Michael Costello

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Law as adjunct to Custom in Abkhazia

Michael Costello (PhD Candidate, University of Kent)

Field work among the Abkhaz of the Caucasus raises questions about a number of current paradigms regarding relationships of Law to Custom, post-Sovietics and ‘modernisation’ as the Pagan (self-description) Abkhaz seek to situate changed social relations within their apsuara customary rules.

There are parallels and differences here with the employment by Moslem Bosnians of Halal, as a “rhetorical moral trope” when seeking order out of the chaos of war and the destruction of socialist, state structures.  

The different views on how apsuara may be retained within a legal framework are grounded on shifting conceptions of how to accommodate the fundamental differences of customary contingency and statutory laws. There is an attempt to square the circle of laws within customs in an institutional relationship not found in other societies.

In Abkhazia there are the trappings of a modern state: an elected parliament,  president, a constitution, ‘laws’, police and courts yet the Abkhaz conduct their daily business with no interference from these and directly order everything that affects them as individuals, families and lineages by enforcing non-state customary practices through sanctions that include banishing violators of the order of apsuara, and resonating with Marcus Banks’ contention that kinship has to do with how society is currently organised, and not the past, whatever the appeals to it for legitimation.    

A focus on dispute resolution in my research brought the elements of apsuara into sharp relief. There are cases of Mediterranean-type blood feud   and it is a categorical imperative that an individual must react to a perceived insult as he [sic] thinks fit, allowing for wounding or killing of an offender. This is justified by the obligations to defend honour and to ‘cleanse’ the lineage of any shame .

The customary procedures for dispute resolution place the maintenance of peace within a community above the establishing of individual guilt, thus displacing ‘guilt’ from the centrality it occupies in procedures of Common or Criminal law. There is no two tier-legal structure as, for instance, in Papua New Guinea, where ‘customary practices’ can be appealed against to state law , nor is there the ‘legal pluralism’ that some scholars identify in other societies.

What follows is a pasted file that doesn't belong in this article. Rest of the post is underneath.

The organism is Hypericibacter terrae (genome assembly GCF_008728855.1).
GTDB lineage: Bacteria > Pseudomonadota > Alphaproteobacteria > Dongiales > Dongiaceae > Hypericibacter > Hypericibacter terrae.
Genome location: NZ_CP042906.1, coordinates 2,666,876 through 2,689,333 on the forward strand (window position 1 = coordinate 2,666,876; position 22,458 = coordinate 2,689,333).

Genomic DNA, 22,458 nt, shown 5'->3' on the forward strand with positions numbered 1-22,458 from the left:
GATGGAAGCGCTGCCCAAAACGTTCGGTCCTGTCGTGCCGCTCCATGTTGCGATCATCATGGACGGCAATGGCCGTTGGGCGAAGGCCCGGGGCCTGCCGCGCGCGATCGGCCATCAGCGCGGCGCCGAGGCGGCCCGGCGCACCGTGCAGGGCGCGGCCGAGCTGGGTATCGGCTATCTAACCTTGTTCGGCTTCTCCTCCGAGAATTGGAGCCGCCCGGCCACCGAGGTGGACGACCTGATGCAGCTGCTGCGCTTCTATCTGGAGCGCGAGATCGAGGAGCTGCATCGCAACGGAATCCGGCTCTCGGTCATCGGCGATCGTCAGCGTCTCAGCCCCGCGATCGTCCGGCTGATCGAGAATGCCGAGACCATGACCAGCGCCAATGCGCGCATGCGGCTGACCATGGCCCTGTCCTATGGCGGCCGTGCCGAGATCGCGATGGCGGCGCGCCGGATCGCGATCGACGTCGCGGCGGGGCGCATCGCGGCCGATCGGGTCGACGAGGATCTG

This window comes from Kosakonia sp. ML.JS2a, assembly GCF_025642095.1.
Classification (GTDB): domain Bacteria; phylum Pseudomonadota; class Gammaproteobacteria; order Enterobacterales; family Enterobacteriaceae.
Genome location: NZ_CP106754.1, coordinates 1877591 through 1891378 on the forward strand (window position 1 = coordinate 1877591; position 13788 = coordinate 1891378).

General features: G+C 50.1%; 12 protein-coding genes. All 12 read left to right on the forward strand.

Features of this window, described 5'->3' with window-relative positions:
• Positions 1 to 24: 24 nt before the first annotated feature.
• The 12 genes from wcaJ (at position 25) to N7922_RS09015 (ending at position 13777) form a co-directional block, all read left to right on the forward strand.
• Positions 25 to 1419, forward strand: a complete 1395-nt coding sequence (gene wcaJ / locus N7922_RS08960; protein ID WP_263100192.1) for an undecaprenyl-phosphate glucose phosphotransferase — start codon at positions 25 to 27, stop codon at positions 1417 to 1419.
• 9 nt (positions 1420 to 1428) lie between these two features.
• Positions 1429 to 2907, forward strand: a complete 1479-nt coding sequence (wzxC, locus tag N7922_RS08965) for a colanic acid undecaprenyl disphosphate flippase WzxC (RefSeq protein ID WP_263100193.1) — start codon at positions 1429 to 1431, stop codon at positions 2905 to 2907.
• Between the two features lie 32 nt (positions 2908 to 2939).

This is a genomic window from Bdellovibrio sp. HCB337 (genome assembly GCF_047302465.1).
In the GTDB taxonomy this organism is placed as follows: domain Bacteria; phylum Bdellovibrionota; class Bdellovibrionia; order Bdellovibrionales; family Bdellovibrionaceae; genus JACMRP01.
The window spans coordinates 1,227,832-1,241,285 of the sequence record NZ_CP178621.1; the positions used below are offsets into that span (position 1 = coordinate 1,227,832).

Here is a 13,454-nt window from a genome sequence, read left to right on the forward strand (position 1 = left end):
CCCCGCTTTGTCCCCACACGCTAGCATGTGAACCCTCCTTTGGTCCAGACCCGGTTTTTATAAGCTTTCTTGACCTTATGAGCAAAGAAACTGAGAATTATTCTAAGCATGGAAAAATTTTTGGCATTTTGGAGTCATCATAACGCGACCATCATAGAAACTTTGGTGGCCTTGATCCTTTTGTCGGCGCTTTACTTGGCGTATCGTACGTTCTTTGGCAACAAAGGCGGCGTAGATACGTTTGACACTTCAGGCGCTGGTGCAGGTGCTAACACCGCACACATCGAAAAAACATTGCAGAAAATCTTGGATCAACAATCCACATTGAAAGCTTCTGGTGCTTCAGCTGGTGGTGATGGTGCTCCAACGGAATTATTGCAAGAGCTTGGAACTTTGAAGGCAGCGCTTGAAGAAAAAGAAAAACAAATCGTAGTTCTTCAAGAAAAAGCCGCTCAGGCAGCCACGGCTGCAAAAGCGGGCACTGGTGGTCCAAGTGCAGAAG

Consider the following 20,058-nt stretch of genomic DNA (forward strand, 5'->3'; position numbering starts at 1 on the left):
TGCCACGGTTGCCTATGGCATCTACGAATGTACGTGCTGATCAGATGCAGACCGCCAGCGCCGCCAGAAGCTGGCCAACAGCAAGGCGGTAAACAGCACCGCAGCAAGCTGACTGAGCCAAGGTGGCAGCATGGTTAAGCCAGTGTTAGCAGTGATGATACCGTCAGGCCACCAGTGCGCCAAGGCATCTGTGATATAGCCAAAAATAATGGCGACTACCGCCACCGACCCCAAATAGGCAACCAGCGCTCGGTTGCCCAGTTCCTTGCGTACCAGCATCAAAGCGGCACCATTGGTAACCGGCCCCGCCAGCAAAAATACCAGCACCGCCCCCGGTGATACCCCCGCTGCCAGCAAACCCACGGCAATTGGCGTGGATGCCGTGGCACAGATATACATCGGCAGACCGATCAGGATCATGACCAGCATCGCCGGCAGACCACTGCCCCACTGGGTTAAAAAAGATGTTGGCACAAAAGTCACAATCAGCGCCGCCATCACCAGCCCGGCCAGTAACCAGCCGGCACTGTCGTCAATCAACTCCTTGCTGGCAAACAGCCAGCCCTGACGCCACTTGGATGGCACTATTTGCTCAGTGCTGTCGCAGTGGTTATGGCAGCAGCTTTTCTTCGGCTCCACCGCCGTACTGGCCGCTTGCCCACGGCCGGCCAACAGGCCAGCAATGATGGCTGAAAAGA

An example: This summer Professor Pyotr Kvitsinia told me how he shot his son after he had confessed to raping and killing a neighbour’s daughter in their village of Atara: “If I had let the police intervene then however many years of prison he might have got, the neighbours would have crushed our family. By killing my son I crossed over to them [in family kinship sense], and now relations with the girl’s family are good – we greet one another and I was allowed to attend her funeral.”

When evidence, in a legal sense, is not available in a dispute, then oaths of innocence may be made before the deities which reside in sacred oaks or smithies, the anykha, or, at the highest levels, to the units of the Abkhazian supreme deity, Answa, which are addressed at the tops of hills and in what are otherwise Christian churches. The veracity of the oaths is not questioned and disputants are reconciled, as everyone knows that a false oath will visit savage retribution on the liar and on his lineage and its property for generations to come.

Another example: A dispute arose between two families after a young man from one killed another from a different family. The offender knifed the victim for the insult of throwing him to the ground three times in a wrestling contest. A well respected Elder, Nikuola Khashig, asked me: ”What would the point be of the matter going to a court and the young man being imprisoned?”, adding: “That would not have brought the young man back to life and, in effect, would have meant that two young men were ‘killed’, so to speak. No, the matter was settled between the families, with some difficulty and with my assistance. No one was imprisoned but the widow and children of the deceased young man are now provided for by the family of the man who killed her husband.” Only where customary practices fail to bring about a settlement and there is the danger of more bloodletting, might the agents of the law be brought in, and then only for a court to be told what sentence would be acceptable to the disputant families.

Seniority according to age supersedes civil rank as a judge put it to me: “It is very difficult for a policeman to challenge the behaviour of any clan member who is older than himself.”

On questions of national importance the country’s government might visit a shrine to seek guidance, as apsuara is understood to be endorsed by the deities. In the tough conditions that follow from the breakup of the Soviet state and economy there is active renovation of what are perceived as customary practices of the past. This poses a challenge to those in Abkhazia who are striving to build a state on ‘western’ capitalist lines, what they call ‘modernisation’.

For the moment custom holds sway. The institutions of the state are its adjuncts, are embedded in it. One informant put it to me: “If the law wants to interfere in custom then there will be war!” Even those who want to change the situation do not openly call for the abolition of apsuara. One such argued: “The real traditions of the people, their values and their customs can only be protected by a state which codifies apsuara and sees how these can be incorporated into laws”. As yet there is no methodology worked out for this.

The Abkhazians’ conceptions and practices raise questions about current anthropological theory on custom and law; on legal pluralism, state-building and anthropological thinking on nationalism, post-Soviet experiences and historicism.